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Thursday, March 25, 2010


(Marceau as Shanks in the renimation lab)

Director William Castle’s last film, “Shanks” (1974) is practically unknown today, and with good reason. For one thing, it stars Marcel Marceau (as the Oz character in TV’s Buffy The Vampire Slayer once solemnly said, “nobody deserves mime, Buffy.”) For another, it aims for a childlike mentality and calls itself “a Grim Fairy Tale” – and like a fairytale, it doesn’t concern itself with even trying to be plausible. It’s very odd, not at all like any other film this writer has ever seen, and it was probably a hard movie to promote.

Marceau plays two characters – a deaf mute puppeteer, Malcolm Shanks, and an aging eccentric scientist, Mr. Walker, who employs him as his assistant in secret experiments. Shanks enjoys entertaining the children in his small town, but is exploited by his shrewish sister and drunken brother-in-law (fellow mimes Tsilla Chelton and Philippe Clay), who spend all his money and bully him.

Walker’s experiments involve reanimating dead animals with electricity and then directing their movements with a small push-button remote control box. When he dies suddenly, Shanks reanimates him. Soon Shanks kills off the mean couple who are sponging off him and reanimates them too. Then he uses them as birthday party entertainment for Celia, a teenage girl on whom he seems to have a crush, sort of a Marcia Brady type (Cindy Eilbacher). She’s supposed to be a sweet innocent, but has no problem with laughing as the corpses stagger around to amuse her, sometimes making little faux pas like -- whoops! – cutting off their own fingers with a slice of cake.

This is all very amusing till a group of bikers show up and invade Walker’s mansion, dragging the corpse of a comrade killed in a crash. They tie up Shanks and terrorize Marcia – er, Celia. A zombies-vs.-bikers battle is inevitable, of course, followed by an ending that makes absolutely no sense.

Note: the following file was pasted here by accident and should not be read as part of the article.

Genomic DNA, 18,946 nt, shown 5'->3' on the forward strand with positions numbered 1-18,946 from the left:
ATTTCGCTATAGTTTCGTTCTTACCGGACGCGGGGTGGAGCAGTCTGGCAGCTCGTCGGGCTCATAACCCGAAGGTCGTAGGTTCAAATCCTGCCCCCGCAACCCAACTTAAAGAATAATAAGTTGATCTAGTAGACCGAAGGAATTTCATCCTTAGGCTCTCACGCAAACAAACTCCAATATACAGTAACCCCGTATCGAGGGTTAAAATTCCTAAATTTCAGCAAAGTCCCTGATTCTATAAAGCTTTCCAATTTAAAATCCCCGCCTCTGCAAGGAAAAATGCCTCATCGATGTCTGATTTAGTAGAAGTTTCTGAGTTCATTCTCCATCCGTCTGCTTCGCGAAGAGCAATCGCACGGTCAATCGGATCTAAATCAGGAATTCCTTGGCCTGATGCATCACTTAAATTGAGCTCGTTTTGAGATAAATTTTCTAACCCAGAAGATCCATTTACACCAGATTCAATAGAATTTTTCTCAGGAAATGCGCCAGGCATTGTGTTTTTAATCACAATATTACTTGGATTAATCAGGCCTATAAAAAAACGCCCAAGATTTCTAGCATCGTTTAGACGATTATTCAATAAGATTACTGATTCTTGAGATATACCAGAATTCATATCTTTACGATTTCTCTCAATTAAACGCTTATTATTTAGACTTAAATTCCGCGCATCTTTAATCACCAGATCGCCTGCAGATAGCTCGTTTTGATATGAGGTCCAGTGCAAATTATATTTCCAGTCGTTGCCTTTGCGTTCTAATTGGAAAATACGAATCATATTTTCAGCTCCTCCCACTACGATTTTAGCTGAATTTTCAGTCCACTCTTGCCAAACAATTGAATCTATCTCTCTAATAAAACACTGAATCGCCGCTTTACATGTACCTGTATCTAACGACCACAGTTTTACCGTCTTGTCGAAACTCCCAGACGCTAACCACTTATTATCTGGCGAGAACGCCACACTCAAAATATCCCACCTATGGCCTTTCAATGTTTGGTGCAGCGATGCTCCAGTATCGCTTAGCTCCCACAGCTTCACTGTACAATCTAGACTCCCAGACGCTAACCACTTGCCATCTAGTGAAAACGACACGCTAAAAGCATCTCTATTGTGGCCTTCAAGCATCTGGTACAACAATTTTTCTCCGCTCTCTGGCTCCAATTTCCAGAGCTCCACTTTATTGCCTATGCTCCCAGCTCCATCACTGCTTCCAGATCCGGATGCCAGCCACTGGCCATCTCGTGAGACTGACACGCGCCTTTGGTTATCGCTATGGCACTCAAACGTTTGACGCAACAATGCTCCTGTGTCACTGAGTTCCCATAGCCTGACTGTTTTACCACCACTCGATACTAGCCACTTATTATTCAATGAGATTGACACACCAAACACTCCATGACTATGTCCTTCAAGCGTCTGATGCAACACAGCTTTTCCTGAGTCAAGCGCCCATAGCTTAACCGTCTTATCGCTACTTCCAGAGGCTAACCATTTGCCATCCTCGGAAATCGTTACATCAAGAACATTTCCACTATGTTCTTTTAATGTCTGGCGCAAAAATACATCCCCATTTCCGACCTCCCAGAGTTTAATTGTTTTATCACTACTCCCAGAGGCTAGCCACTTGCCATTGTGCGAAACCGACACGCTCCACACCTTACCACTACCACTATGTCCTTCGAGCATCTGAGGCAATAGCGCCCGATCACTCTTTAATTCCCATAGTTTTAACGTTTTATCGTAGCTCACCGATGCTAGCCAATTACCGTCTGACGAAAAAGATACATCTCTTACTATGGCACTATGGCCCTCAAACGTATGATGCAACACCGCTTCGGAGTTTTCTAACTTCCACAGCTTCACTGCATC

Since the main character and reanimated dead don’t speak, long sequences have no dialogue. These are sometimes prefaced by title cards that strain to remind us of silent movies, as does the hokey, heavy-handed “old-fashioned” music that comments heavy- handedly on the action, especially when the film is trying to be funny. What works during the wordless sequences is that the mimes give the zombies grotesque movements, like dead bodies awkwardly jerked around by remote control would indeed have – pretty much the only believable element in the film. The scene where Shanks first reanimates Walker and makes him stand up, agonizingly wrenching himself from one impossible position to another with his limbs loudly crunching from rigor mortis, is amazing to watch.

Sadly, the absurd plot is just too dumb to accept, and the SPEAKING parts are mostly way hammy (mimes have to overdo it to get their message across without words, and it seems to bleed over into their acting). The lack of logic and believability would be okay in a movie for kids, but this is trying to be a violent horror flick – and if you can’t take it seriously, it’s not scary. And the ambiguous relationship between Shanks and Celia, frankly, isn’t cute and charming – it’s the creepiest thing in the film.

Castle himself, by the way, appears briefly as a grocer. He should have stuck to wiring theater seats and hanging skeletons from the ceiling, because his famous gimmick films all worked way better than this bizarre but unsatisfying swan song -- though if you’re a fan, it’s a must-see curiosity.

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